a i n ' t  t h e m  b o d i e s  s a i n t s

aint them bodies saints 2.jpg

6th September 2013

David Lowery

Rooney Mara

96 Minutes

15

Si

10th September 2013

UK Release

Director

Starring

Runtime

Certificate

Reviewer

Reviewed

Writer / Director David Lowery’s second full length effort appeared to come out of nowhere. At least, it wasn’t really on our radar. We’re glad it did pop up though...

Ain’t Them Bodies Saints (nope, us neither) tells a relatively straightforward and well worn tale. For reasons never fully explained, Bob (Casey Affleck) and Ruth (Rooney Mara)’s attempt at an armed robbery with their brother (sort of) goes badly wrong and ends up with an injured sheriff and a dead brother. Bob takes the full blame and with the help of guardian Skerritt (Keith Carradine) and the fact that she is pregnant, Ruth is acquitted whilst Bob ends up in clink.

An unusually literate criminal, Bob writes to his good lady every day, promising to turn up one day to fetch her. When Bob does finally escape though, he brings all kinds of chaos with him as Ruth struggles with the guilt of his taking the blame and the reality that it will not bode well for her life if Bob does make it back...

There are a few things that make this movie stand out amongst other doomed love movies, but for me, the main one was the beautifully haunting score by Daniel Hart. It is perfectly married to the nostalgic, dreamy tinted cinematography and dovetails well with the deliberately loud local animal life and background noises. All this leads to a feeling of being submerged in twinkling orange sunlight, chirping crickets, wafting grass and gentle banjo strings. It’s a superbly evocative set of tools that Lowery wields with confidence.

In this brilliantly realised time period we have Mara and Affleck. Affleck as the mumbling (often almost unintelligibly), obsessive letter writer who has only one aim in life. Affleck’s performance isn’t as stark or frankly as interesting as Gosling’s in The Place Beyond the Pines (it lacks none of the simmering threat) and to be honest, the criminal element is probably a little too down-played but you can’t help but hope for him that he can make it back. We don’t get enough background really to properly decide whether he deserves to return but his utter determination to return and the lack of any particular edge in his relationship with his beloved wife makes you want to see them together again.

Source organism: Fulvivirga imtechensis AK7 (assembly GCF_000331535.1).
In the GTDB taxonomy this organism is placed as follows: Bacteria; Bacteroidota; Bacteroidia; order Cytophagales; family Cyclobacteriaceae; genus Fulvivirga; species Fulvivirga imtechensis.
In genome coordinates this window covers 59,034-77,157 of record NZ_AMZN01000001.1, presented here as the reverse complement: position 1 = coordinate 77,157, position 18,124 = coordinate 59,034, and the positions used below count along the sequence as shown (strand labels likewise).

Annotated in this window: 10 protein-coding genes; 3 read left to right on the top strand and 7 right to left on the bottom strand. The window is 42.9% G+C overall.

Mara gets a great role in Ruth. Beautiful in a wide-eyed sort of way but down to earth enough to fit into the story, she is the real heart of the story. Supported (in a remote way) by guardian Skerrit, she is left holding the baby and the guilt. As she visibly wrestles with these things, she also has to deal with somehow putting off the love of her life for the safety of her child. This is complicated by the sheriff (Ben Foster) she shot (but who doesn’t know it was actually her and not Bob) clearly being besotted with her.

Although Ain’t Them Bodies Saints covers familiar ground, it avoids many of a huge line of cliches it could have fallen into. Bob is not violent and there is no underlying terror in the marriage. Ruth and the sheriff don’t fall into each other’s arms and the sheriff isn’t chasing her in the way he would have done in many movies. 

At some point, the film looks as if it’s setting up for a Mexican standoff, with the law, the guardian and three hoodlums who show up menacingly in town looking for Bob, all seeming destined to go out in a blaze of glory. It’s no spoiler to say this doesn’t happen like that because this is not that sort of movie and I’m grateful for that.

Ain’t Them Bodies Saints is an almost dreamlike movie. It is beautiful and haunting, carefully paced and considerate and has leads who you desperately want to be together. Having said that, I can’t say I was massively emotionally engaged with it. The lack of backstory leaves the character’s motivations a little too enigmatic for me to buy into wholeheartedly and some parts rankle (the hoodlums seem dropped in out of another movie and their reasons are never stated or tested). On the whole though, this is a movie that is worth an hour and a half of your time. You just probably won’t spend too much time thinking about it once the beautiful haunting score has drifted from your mind.

Check out the trailer here.

comments powered by Disqus